Monday, July 25, 2016

Software Receiver Design Tutorials Progress

S O F T W A R E   R E C E I V E R   D E S I G N   N O T E S / T U T O R I A L


Abstract
This page contains links to all of my tutorials. I don't want to call them pure tutorials, because I don't baby the reader through the process I went through, rather, I'm trying to document the process I experienced in learning and implementing a software radio system in hope that I help somebody who is in my position, curious about this somewhat advanced topic and has tried hunting for the information, but have opened Pandora's box of questions after reading them. Sometimes they are wrong. But hopefully, my material will reinforce other things learnt from other people's material and I want to capture the difficulties that I encountered, because a polished paper has inherently eliminated that.
  • Motivation for Software PLL
    • Discusses the problems and questions that arose from me trying to learn about software PLLs from other people's websites. Me learning about Software PLLs ultimately led to me to learning about software receivers.
  • Tutorial 0 - Pulse Amplitude Modulation
    • The code that I wrote to turn a 'string' into a sequence of discrete [-3, -1, 1, 3] pulses. 
  • Software Receiver Design Textbook

Sunday, July 24, 2016

Nasty Python Code

~/Documents/Python/SoftwareReceiverDesign/pam_generator.py.html
import numpy as np
import itertools

def letters2pam(s):
        return list(itertools.chain(*[[int(pair[0] + pair[1],2)*2-3 for pair in np.reshape(list('{:08b}'.format(ord(c))),(4,2))]  for c in s]))


Saturday, July 16, 2016

M O D E L I N G    T H E    P E A K   D E T E C T O R

How do we account for the behavior of the peak detector the Z-transform? My idea is to inject a sinusoid at increasing amplitudes and plot the average output values against the input amplitudes.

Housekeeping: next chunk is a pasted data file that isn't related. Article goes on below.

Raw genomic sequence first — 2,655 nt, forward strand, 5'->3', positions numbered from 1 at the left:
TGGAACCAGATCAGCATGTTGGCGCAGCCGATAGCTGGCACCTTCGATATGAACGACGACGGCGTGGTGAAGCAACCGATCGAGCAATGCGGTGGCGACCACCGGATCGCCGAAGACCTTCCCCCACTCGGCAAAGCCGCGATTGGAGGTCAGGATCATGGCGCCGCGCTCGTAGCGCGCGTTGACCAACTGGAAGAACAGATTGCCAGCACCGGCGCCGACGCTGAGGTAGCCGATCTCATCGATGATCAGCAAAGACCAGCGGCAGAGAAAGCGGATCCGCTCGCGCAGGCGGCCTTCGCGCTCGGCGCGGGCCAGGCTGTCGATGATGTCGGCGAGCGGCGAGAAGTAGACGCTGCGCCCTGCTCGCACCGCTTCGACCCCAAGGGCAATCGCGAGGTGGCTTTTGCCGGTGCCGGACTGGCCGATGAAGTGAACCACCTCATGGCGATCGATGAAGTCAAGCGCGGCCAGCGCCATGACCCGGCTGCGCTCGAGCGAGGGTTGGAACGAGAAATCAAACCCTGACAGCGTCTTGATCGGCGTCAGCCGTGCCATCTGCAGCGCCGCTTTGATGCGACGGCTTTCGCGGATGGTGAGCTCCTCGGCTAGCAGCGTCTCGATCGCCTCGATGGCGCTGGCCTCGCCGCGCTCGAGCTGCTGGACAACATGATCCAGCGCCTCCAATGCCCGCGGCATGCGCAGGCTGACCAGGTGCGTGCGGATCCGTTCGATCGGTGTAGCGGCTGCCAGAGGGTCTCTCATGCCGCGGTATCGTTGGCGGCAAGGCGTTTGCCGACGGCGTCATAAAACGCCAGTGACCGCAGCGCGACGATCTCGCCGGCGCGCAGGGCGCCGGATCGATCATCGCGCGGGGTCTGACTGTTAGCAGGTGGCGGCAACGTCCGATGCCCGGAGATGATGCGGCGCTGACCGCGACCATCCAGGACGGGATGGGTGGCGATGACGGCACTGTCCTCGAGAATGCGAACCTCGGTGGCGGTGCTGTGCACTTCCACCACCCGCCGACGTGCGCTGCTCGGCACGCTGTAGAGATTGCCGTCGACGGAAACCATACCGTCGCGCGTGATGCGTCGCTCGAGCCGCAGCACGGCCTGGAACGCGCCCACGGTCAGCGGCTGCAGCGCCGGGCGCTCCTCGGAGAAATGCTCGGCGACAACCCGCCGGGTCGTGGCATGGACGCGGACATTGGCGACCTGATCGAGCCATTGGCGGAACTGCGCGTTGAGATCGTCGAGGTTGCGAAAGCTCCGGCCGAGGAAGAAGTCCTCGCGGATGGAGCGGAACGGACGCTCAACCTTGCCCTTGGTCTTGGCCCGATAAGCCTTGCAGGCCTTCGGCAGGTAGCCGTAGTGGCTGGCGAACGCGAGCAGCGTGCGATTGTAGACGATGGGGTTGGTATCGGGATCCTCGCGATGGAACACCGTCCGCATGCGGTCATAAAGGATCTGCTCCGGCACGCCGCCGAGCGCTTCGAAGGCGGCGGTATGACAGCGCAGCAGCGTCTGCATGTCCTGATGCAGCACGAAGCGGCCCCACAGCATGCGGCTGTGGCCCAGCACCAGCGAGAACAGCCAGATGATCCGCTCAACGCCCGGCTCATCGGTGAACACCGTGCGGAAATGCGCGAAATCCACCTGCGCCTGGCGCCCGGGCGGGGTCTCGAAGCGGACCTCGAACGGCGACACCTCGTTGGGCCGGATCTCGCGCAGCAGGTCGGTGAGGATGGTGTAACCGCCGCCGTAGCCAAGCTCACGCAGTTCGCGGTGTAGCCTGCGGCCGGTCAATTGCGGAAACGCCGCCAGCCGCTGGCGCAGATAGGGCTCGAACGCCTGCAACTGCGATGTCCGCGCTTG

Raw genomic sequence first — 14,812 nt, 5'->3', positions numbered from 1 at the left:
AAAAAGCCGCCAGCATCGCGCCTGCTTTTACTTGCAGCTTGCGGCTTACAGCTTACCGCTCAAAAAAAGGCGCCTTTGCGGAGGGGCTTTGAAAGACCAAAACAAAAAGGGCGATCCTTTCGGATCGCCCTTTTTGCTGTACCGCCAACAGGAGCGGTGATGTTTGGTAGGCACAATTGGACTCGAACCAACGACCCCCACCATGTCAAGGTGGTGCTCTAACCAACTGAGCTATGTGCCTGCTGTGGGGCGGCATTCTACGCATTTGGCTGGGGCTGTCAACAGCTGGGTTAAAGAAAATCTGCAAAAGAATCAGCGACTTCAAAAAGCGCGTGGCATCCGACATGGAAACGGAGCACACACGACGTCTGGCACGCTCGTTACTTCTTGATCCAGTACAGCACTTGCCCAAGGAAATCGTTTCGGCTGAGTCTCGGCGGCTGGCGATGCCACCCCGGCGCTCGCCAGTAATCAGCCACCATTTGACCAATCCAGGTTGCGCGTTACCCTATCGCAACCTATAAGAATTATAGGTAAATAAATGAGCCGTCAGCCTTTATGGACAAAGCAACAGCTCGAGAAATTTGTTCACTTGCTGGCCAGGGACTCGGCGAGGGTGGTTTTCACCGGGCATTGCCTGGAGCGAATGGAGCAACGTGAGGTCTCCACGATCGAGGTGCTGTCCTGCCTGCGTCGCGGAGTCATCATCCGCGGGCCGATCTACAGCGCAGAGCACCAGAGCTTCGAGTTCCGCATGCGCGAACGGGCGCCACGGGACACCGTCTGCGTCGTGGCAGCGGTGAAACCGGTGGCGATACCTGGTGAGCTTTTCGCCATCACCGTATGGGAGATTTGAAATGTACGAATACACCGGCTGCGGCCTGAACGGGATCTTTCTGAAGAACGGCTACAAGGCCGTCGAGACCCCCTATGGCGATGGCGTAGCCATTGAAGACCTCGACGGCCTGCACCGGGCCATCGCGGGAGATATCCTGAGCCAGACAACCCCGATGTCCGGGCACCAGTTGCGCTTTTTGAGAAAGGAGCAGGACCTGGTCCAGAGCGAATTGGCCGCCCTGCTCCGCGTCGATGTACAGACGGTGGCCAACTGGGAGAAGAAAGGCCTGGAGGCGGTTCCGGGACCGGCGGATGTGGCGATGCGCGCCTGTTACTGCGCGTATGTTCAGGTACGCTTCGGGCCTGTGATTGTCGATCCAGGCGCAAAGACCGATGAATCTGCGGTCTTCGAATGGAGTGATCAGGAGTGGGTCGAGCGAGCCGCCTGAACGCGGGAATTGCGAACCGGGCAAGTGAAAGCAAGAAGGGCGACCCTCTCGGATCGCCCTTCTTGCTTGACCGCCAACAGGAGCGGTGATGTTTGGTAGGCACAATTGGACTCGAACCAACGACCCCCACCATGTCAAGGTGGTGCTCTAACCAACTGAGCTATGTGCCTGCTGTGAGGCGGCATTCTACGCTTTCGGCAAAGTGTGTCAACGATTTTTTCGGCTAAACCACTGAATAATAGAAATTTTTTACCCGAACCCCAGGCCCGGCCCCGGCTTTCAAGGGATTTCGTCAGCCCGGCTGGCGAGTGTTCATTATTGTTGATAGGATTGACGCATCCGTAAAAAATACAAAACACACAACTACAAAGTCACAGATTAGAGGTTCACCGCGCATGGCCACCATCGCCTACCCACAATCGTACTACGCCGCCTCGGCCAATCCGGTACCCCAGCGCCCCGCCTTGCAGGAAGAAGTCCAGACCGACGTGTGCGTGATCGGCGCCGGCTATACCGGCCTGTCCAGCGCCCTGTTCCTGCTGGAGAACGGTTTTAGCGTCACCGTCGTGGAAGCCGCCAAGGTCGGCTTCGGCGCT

The input frequency was 1 kHz. 
 

It's almost linear, the slop is a little less than 1.

What about its frequency response?

The input amplitude is 1 for all the sinusoids tested.

Great, I think I'm just going to assume a gain of 1, and flat frequency response.
However, it takes some time for an input sinusoid's amplitude to appear at the output. And for this, I think I will just use Z^(-D), where D is the number of samples you must wait for the sinusoid's amplitude to appear at the output, which depends on its frequency and sampling rate. [Edit] I actually just didn't bother with taking this into account. I'm just going to cross my fingers.

~M O D E L L I N G   T H E   S Y S T E M   I N   M A T L A B~

With the gain/behavior of the process in mind, lets turn our attention to the digital control system. Before we start writing code, we should use math and analyze the stability of the system. 

Using Matlab, I simulated the step response of the system that I showed earlier. It's steady state response was off by half! Which meant, that I needed an integrator.